NEW YORK — Minnesota Twins manager Ron Gardenhire broke up the M&M boys on Monday. He didn’t bring flowers or candy. He didn’t do it in a public place to keep them from making a scene.
(PHOTO: Alex Rodriguez of the New York Yankees runs out a first inning infield single as Justin Morneau of the Minnesota Twins can’t handle the throw at Yankee Stadium on Monday, April 16, 2012 in New York.)
But they had to be separated, for the good of the Twins lineup.
Joe Mauer batted in his customary No. 3 spot in the order as the Twins began a four-game series in the Bronx. Justin Morneau, however, was moved to the No. 5 spot as Josh Willingham, the American League player of the week, batted cleanup.
“Kind of separate the two lefties,” Gardenhire said.
And they separately did against the New York Yankees, leading the Twins to a 7-3 victory to get a road trip off to a good start.
Righthander Carl Pavano used every edge of the strike zone given to him by home plate umpire Gerry Davis to pitch seven innings in a city where he was once derided as a player. Yankees fans booed him lustily as he walked in from the bullpen before the first pitch.
The new heart of the order gave Pavano a 2-0 lead in the first as Mauer doubled, Willingham singled him home, Morneau singled and Ryan Doumit followed with a single. Pavano gave it right back, as Derek Jeter and Curtis Granderson opened their half of the first with back-to-back homers.
Pavano figured out a way to last seven innings, looking as if he was inventing pitches as he went along and giving up only three hits the rest of the way.
Meanwhile, Mauer and Morneau went to work. It was the first time Morneau hasn’t followed Mauer in the batting order since April 4, 2008, when Mauer batted second against the Kansas City Royals with Morneau fourth.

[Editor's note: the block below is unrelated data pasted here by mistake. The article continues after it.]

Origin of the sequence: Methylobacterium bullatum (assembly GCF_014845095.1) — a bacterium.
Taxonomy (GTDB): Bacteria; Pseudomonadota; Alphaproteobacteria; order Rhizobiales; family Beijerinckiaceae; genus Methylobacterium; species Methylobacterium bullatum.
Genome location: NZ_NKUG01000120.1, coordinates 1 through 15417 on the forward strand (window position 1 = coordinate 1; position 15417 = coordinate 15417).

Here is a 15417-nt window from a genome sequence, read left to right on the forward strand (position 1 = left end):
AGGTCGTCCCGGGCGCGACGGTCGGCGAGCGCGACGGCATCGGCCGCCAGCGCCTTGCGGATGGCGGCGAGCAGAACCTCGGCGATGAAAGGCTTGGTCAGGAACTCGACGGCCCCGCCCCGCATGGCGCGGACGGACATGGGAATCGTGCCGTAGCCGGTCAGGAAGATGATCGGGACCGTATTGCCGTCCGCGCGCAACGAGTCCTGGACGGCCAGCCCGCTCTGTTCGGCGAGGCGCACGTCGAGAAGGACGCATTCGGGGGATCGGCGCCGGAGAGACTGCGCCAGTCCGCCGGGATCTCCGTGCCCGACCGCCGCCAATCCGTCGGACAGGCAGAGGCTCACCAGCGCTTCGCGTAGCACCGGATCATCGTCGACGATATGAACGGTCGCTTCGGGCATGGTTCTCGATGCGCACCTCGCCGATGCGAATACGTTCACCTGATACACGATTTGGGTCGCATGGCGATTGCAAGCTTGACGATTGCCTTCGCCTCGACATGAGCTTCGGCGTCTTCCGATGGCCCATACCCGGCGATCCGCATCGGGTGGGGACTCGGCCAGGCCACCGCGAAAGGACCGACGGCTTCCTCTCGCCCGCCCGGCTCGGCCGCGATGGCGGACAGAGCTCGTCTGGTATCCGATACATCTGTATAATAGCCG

After Jamey Carroll tied the score with a two-out RBI single in the fifth inning, Mauer’s RBI double scored Carroll to give the Twins a 4-3 lead. Morneau destroyed Freddy Garcia’s opening pitch of the sixth for a solo home run that landed in the back of the Yankees bullpen. The Twins added two more runs in the eighth as they built a four-run lead.
By the end of the night, Mauer had two doubles and a single. giving him 1,107 hits for his career and moving him into 10th place on the Twins all-time list. Morneau is 19-for-42 in his career at the new Yankee Stadium with five homers and five doubles.
Keep in mind that Morneau hasn’t played in the postseason since 2006 because of injuries. A lineup featuring both Mauer and Morneau might have given the Twins a better chance in the 2009 and ’10 playoffs against New York.
Morneau’s big game came during his first appearance of the season at first base. After announcing during spring training that he would play mostly at designated hitter this season, Morneau decided it was time to give playing in the field a try.
So while Gardenhire wanted to talk to Morneau about moving to the No. 5 hole in the order, Morneau wanted to talk about playing first base.
He was fine with moving down in the order, too.
“Oh, he said it was about breaking up the lefties; it makes the (opponent) make a decision with relievers,’’ Morneau said. “He didn’t say anything about it, but I’m sure it has something to do with how good Willingham’s swinging the bat, too. Joe hasn’t really been getting a lot to it, so for now it make sense. It doesn’t matter to me; as long as I’m in the lineup and whatever gives us the best chance to win.”